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Redefining the Role of Cox-2 in Human and Canine Malignancies Volume 7 - Issue 2

Naresh Kumar Sood1* and Ruhi Sood2

  • 1Department of Teaching Veterinary Clinical Complex, Guru Angad Dev Veterinary and Animal Sciences University, India
  • 2Department of Veterinary Medicine, Szent István University, Budapest, Hungary

Received: July 22, 2018;   Published: July 27, 2018

*Corresponding author: Naresh Kumar Sood, Department of Teaching Veterinary Clinical Complex, Guru Angad Dev Veterinary and Animal Sciences University, India

DOI: 10.26717/BJSTR.2018.07.001488

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Abstract

The role of COX enzymes was previously well defined in the inflammation and pain. Recently, studies have shown increased COX-2 expression in malignant tumors of the human and canine patients and its association with multiple events in cancer progression. As of now, it is likely to be a novel target of intervention by combining standard chemotherapy with NSAIDs, especially to delay the progression of cancer.

Abbrevations:Non-Steroidal Anti-Inflammatory Drug (NSAID), Cyclooxygenase (COX)

Introduction

In the 1970s and 1980s, the first series of experimentation on the constitutively expressed cyclooxygenase(COX)-1 began. However, just as interest started to diminish, the discovery of the inducible isoform, COX-2, rekindled a largely fresh effort that ultimately led to new insights about both the isoforms [1]. COX-2, traditionally associated with inflammation, has been a key target and the mainstay of non-steroidal anti-inflammatory drug (NSAID) therapy, which has been extensively used in the treatment of pain, fever, and inflammation [2]. However its role has been subsequently expanding. Currently the focus of research is about COX-2 involvement in causation and progression of cancer and its inhibition by NSAIDs [3-5].

COX-2 is a key enzyme that controls the conversion of arachidonic acid to prostaglandin(PG). The precursor of PG synthesis is arachidonic acid, a 20 carbon poly-unsaturated fatty acid. The hydrolysis of phospholipids to produce free arachidonic acid is catalysed by phospholipase A2. The next step which inserts molecular oxygen into arachidonic acid is catalysed by COX-2, the reaction of which produces an unstable product, PGG2, which is then converted by the peroxidase activity of COX to PGH2. PGH2 is the common precursor for all other prostanoids. The production of individual prostanoids is catalysed by different specific synthases, which may vary in their expression between different types of cells. Each of the products derived from PGH2 has a distinct biological function [6].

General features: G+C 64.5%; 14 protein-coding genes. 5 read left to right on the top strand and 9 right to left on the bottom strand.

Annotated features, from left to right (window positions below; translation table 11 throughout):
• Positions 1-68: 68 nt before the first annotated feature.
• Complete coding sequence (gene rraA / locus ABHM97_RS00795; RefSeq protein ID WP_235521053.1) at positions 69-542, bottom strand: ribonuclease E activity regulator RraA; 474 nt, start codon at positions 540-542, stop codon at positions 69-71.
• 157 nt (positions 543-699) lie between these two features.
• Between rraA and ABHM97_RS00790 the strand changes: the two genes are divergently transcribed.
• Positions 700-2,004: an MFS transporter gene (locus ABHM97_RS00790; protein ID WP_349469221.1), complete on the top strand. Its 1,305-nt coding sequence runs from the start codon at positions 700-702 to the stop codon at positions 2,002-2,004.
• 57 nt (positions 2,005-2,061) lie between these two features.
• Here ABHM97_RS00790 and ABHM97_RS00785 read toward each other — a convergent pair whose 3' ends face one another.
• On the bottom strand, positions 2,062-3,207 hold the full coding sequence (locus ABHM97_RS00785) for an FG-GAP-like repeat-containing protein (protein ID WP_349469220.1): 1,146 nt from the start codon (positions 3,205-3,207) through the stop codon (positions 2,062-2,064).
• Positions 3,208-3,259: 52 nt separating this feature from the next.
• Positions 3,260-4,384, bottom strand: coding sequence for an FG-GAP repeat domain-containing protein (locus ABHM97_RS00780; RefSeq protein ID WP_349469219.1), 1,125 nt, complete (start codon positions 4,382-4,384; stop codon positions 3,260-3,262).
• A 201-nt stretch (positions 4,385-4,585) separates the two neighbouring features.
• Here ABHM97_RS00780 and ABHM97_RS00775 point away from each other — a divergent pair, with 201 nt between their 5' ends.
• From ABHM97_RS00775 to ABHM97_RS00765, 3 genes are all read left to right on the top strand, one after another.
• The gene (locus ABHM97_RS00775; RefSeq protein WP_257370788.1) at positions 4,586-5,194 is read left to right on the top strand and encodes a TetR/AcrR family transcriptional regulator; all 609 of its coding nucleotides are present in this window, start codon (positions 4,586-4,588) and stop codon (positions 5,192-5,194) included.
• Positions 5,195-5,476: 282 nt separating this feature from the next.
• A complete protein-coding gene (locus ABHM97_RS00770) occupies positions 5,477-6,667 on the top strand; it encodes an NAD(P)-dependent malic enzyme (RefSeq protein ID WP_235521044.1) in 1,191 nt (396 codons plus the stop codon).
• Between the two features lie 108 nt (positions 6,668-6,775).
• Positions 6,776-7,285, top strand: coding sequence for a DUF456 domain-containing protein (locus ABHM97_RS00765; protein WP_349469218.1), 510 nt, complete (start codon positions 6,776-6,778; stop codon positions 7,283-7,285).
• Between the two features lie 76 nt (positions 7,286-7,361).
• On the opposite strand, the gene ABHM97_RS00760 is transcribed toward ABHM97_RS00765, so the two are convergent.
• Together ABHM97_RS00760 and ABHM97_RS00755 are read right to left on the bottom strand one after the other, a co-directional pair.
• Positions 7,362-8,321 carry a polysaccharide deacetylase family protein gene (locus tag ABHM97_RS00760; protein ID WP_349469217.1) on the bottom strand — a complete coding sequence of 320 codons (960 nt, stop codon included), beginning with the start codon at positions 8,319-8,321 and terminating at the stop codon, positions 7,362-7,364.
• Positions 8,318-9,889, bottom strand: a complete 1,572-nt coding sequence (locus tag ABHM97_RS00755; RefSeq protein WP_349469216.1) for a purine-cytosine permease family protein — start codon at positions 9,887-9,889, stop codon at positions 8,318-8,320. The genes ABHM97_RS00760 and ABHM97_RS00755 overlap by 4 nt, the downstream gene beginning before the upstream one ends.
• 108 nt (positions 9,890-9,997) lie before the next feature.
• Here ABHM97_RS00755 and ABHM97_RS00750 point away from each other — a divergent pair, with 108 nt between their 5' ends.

COX-2, a key enzyme in eicosanoid biosynthesis is a rate limiting factor in the synthesis of prostaglandin from arachidonic acid. Two isoforms of COX are known, COX-1, the constitutive isoform; and COX-2, the inducible isoform of the enzyme. Studies in human breast cancer patients revealed that COX-1 is expressed ubiquitously, and its role is connected to physiological functions, such as cytoprotection of the stomach and control of platelet aggregation [7]. Whereas the role of COX-2, the inducible form of the enzyme, has been connected to inflammation and carcinogenesis. COX-2 is usually undetectable in normal tissues, but undergoes rapid induction in response to cell activation by pro-inflammatory cytokines, growth factors, oncogenes, bacterial lipopolysaccharides and phorbol esters. Thus COX-2 is overexpressed in some malignancies and premalignant lesions and not COX-1 [8].

COX-2 Overexpression and Carcinogenesis

The relation between COX-2 and cancer has been studied for many years. This relationship has been postulated based on various studies, which established an association between chronic use of nonsteroidal anti-inflammatory (NSAID) drugs and decreased incidence of colorectal carcinoma shown first in human patients [9], where the role of COX-2 and prostaglandins was suspected after epidemiological studies had revealed that the regular intake of low doses of aspirin reduced the risk of colorectal cancer.

As in colorectal cancer, elevated expression of COX-2 has been reported in breast cancer in women with studies showing that approximately 40-50% of invasive breast carcinomas have high COX-2 protein levels. Carcinomas with increased COX-2 expression have been correlated with worse prognosis for women with breast cancer. In addition to colorectal cancer, many other types of human malignancies have now been shown to overexpress COX-2, such as breast, pulmonary, head and neck, pancreatic, prostatic, and gastric cancers [10].